“This being said a pitcher starts in a lateral position as he drives towards his full stride. A right handed pitcher triple extends with his right leg which is pushing his right hip around to the right side. Also after front foot strike his right shoulder and right arm follow the path of his right hip.”
OK, maybe this is where I'm getting off track. I thought the right hip (for RH) fires straight to the target in a straight line and not 'around to the right side'.
Should I just let this go and just concentrate on 3X and force vector?
April 27, 2008
for a goof, my son did some pitching yesterday and had me radar gun him to see where he is. he is 12 1/2 and threw 65-69mph consistently. towards the end he was reaching for that extra couple of mph and started “trying things”. as he tried stuff, i called out the speed of the pitch. most of the stuff he tried was more of a “feel” than a real mechanical change, but one of the things he tried was landing on the line or slightly open to it. the result? loss of speed. when he landed slightly open, he was at 61mph. the only benefit was that he ended up in a better fielding position a little quicker than normal…not by much though.
to me, it looks like he lands more closed when he concentrates on getting more separation, which gives him the best velocity. i really don't care if it's “right”, i care about the results. if he throws harder and has some control…i guess it's all good.
Let me give you all some info. on the body's center of gravity as it was defined to me
“The human body's centre of gravity”
The point at which the whole weight of an object can be considered to act and, therefore , at which all parts of an object are in balance.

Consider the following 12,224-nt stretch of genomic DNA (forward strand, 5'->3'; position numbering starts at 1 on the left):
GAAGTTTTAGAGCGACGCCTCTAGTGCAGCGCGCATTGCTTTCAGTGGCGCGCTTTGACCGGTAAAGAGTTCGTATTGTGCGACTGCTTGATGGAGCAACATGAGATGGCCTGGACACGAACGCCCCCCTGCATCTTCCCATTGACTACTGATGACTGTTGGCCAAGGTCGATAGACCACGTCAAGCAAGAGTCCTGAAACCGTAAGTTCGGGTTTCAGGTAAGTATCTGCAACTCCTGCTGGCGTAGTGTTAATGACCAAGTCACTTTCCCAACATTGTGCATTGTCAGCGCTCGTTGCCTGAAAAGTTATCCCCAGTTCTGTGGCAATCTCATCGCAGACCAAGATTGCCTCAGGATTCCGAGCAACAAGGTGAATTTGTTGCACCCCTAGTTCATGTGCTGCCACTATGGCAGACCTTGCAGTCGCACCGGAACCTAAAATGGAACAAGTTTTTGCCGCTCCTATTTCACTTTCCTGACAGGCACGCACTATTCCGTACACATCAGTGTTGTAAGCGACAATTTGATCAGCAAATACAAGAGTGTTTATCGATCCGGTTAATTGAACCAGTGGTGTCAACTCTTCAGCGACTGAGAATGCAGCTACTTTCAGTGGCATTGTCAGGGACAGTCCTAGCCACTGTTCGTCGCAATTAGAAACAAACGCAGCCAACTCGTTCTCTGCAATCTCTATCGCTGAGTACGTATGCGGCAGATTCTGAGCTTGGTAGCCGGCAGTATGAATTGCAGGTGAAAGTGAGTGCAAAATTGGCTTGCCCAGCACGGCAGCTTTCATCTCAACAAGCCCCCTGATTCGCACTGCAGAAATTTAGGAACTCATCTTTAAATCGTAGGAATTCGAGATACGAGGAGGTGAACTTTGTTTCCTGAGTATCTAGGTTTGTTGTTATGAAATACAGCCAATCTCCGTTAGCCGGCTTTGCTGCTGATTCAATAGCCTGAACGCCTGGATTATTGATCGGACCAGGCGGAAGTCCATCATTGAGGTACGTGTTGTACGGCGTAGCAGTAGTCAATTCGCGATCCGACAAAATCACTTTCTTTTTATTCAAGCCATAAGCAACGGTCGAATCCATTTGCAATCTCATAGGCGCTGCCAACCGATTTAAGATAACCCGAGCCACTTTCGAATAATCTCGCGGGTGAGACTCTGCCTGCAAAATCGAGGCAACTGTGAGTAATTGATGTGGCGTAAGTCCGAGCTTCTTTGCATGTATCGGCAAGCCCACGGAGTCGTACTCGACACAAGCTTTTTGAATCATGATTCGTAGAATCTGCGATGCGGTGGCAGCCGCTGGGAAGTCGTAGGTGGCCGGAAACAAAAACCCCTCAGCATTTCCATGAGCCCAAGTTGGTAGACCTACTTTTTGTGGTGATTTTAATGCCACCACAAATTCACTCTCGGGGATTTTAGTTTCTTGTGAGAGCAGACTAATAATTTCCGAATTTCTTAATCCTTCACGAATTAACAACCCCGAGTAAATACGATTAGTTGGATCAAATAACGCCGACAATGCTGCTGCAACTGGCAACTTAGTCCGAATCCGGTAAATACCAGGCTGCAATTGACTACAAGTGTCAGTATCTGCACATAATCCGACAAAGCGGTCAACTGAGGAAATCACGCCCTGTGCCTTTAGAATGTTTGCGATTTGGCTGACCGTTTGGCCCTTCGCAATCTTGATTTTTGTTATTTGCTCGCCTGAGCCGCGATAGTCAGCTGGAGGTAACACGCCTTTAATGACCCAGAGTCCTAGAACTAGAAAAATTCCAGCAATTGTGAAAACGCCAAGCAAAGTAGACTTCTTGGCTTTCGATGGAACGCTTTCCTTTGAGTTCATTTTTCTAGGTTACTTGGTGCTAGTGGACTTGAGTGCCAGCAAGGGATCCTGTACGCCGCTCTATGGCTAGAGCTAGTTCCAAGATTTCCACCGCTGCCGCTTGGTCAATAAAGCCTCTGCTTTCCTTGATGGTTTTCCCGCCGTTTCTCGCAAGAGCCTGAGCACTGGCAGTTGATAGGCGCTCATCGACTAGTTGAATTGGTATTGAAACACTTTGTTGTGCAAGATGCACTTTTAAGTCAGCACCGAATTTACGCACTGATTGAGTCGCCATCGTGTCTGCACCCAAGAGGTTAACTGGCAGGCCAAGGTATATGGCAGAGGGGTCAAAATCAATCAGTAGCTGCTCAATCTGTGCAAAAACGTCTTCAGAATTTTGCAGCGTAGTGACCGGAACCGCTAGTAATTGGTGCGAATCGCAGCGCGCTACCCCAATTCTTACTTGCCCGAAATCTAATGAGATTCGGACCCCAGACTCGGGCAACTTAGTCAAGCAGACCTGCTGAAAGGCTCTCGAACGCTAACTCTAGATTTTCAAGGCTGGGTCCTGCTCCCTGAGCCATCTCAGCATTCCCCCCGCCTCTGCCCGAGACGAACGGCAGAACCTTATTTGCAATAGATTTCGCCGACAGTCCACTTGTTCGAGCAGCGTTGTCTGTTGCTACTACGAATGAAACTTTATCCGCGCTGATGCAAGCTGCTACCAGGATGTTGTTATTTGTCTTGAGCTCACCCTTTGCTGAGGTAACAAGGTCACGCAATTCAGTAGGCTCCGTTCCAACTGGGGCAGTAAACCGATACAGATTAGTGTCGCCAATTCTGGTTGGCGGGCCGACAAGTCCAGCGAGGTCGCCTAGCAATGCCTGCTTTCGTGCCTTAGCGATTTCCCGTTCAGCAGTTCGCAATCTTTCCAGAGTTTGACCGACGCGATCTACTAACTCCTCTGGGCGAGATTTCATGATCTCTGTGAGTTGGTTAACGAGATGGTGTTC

The position of the centre of gravity varies according to the shape of the object, In objects with a regular shape the center of gravity coincides with it's geometric center, In objects with an irregular and variable shape (As in the human body) the centre of gravity cannot be defined easily and changes with every change in position of the body; it may not lie within the physical substances of the body. body movements may raise or lower the body parts around the centre of gravity, in this way it is possible to jump different heights even though the centre of gravity reaches the same height. it was also explained to me that the centre of gravity is deep in the center of the body behind the belly button.
It is acceptable to land your stride foot 5 to 10 degrees on either side of your stride line without being considered as either throwing across your body or opening up too much.
As in any sport when one gets the feet close together inside the shoulders one's body tends to become out of balance, if and when the stride foot and leg lands directly in line with the hips and body while in it's sideways body position to touch down one's body also tends to become out of balance unless the landing foot is slanted/angled slightly across not parallel to the stride line, and as Brent mentioned it is acceptable to stride towards your target when it is just slightly off center, Zedoryu you hit this one right on the head.
Be very careful about copying major leaguers so as not to copy their faults also this is where all of those uneducated, conventional, opinionated people make their worst mistakes.
The website pro pitching institue dot com has some insight (right or wrong) on where and why the front foot should land where it does. Not promoting the website, just another opinion.
Thanks again Brent, I love this site! I feel like a rebel questioning the authority/opinions/science of the pitching world! Feels good 🙂
July 14, 2011
April 27, 2008
This should get you caught up.
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